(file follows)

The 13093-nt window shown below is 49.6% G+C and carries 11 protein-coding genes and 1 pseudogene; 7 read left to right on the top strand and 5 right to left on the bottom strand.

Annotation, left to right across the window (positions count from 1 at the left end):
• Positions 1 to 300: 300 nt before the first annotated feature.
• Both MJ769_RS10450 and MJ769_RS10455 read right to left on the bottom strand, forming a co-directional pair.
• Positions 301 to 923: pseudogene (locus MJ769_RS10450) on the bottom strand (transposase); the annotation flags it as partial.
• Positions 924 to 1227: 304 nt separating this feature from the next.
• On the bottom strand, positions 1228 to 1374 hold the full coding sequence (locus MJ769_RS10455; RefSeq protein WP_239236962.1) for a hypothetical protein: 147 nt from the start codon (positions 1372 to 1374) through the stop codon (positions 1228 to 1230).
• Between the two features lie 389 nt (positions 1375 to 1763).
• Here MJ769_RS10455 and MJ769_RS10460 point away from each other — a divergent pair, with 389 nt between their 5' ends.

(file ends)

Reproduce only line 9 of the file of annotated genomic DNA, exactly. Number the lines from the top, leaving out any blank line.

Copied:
• Here MJ769_RS10455 and MJ769_RS10460 point away from each other — a divergent pair, with 389 nt between their 5' ends.